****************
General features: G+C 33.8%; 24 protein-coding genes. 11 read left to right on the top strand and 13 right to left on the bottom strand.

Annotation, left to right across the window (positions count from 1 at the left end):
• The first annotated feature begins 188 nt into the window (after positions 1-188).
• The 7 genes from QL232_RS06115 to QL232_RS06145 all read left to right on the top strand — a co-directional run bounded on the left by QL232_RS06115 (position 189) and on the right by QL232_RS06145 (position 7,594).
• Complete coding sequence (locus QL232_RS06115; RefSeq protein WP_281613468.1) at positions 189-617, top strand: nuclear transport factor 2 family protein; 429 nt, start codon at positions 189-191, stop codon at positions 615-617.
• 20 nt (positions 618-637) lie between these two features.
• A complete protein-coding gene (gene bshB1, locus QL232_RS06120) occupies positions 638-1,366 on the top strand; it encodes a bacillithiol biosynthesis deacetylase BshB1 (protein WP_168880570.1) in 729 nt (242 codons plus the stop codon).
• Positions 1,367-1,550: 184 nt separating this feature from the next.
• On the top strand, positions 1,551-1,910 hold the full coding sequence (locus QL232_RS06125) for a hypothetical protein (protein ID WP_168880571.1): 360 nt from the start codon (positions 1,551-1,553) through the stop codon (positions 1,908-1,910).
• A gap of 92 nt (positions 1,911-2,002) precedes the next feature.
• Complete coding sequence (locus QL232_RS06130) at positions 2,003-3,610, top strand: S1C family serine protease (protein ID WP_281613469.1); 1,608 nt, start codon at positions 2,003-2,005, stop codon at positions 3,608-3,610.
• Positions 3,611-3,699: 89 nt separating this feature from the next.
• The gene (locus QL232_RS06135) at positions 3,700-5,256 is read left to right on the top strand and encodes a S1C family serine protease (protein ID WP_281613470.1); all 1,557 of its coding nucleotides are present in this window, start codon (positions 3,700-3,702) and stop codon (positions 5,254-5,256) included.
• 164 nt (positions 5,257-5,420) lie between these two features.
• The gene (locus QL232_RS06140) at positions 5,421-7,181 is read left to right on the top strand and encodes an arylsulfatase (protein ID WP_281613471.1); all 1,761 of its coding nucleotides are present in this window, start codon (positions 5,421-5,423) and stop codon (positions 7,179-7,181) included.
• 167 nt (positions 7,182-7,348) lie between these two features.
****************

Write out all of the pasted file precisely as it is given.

General features: G+C 33.8%; 24 protein-coding genes. 11 read left to right on the top strand and 13 right to left on the bottom strand.

Annotation, left to right across the window (positions count from 1 at the left end):
• The first annotated feature begins 188 nt into the window (after positions 1-188).
• The 7 genes from QL232_RS06115 to QL232_RS06145 all read left to right on the top strand — a co-directional run bounded on the left by QL232_RS06115 (position 189) and on the right by QL232_RS06145 (position 7,594).
• Complete coding sequence (locus QL232_RS06115; RefSeq protein WP_281613468.1) at positions 189-617, top strand: nuclear transport factor 2 family protein; 429 nt, start codon at positions 189-191, stop codon at positions 615-617.
• 20 nt (positions 618-637) lie between these two features.
• A complete protein-coding gene (gene bshB1, locus QL232_RS06120) occupies positions 638-1,366 on the top strand; it encodes a bacillithiol biosynthesis deacetylase BshB1 (protein WP_168880570.1) in 729 nt (242 codons plus the stop codon).
• Positions 1,367-1,550: 184 nt separating this feature from the next.
• On the top strand, positions 1,551-1,910 hold the full coding sequence (locus QL232_RS06125) for a hypothetical protein (protein ID WP_168880571.1): 360 nt from the start codon (positions 1,551-1,553) through the stop codon (positions 1,908-1,910).
• A gap of 92 nt (positions 1,911-2,002) precedes the next feature.
• Complete coding sequence (locus QL232_RS06130) at positions 2,003-3,610, top strand: S1C family serine protease (protein ID WP_281613469.1); 1,608 nt, start codon at positions 2,003-2,005, stop codon at positions 3,608-3,610.
• Positions 3,611-3,699: 89 nt separating this feature from the next.
• The gene (locus QL232_RS06135) at positions 3,700-5,256 is read left to right on the top strand and encodes a S1C family serine protease (protein ID WP_281613470.1); all 1,557 of its coding nucleotides are present in this window, start codon (positions 3,700-3,702) and stop codon (positions 5,254-5,256) included.
• 164 nt (positions 5,257-5,420) lie between these two features.
• The gene (locus QL232_RS06140) at positions 5,421-7,181 is read left to right on the top strand and encodes an arylsulfatase (protein ID WP_281613471.1); all 1,761 of its coding nucleotides are present in this window, start codon (positions 5,421-5,423) and stop codon (positions 7,179-7,181) included.
• 167 nt (positions 7,182-7,348) lie between these two features.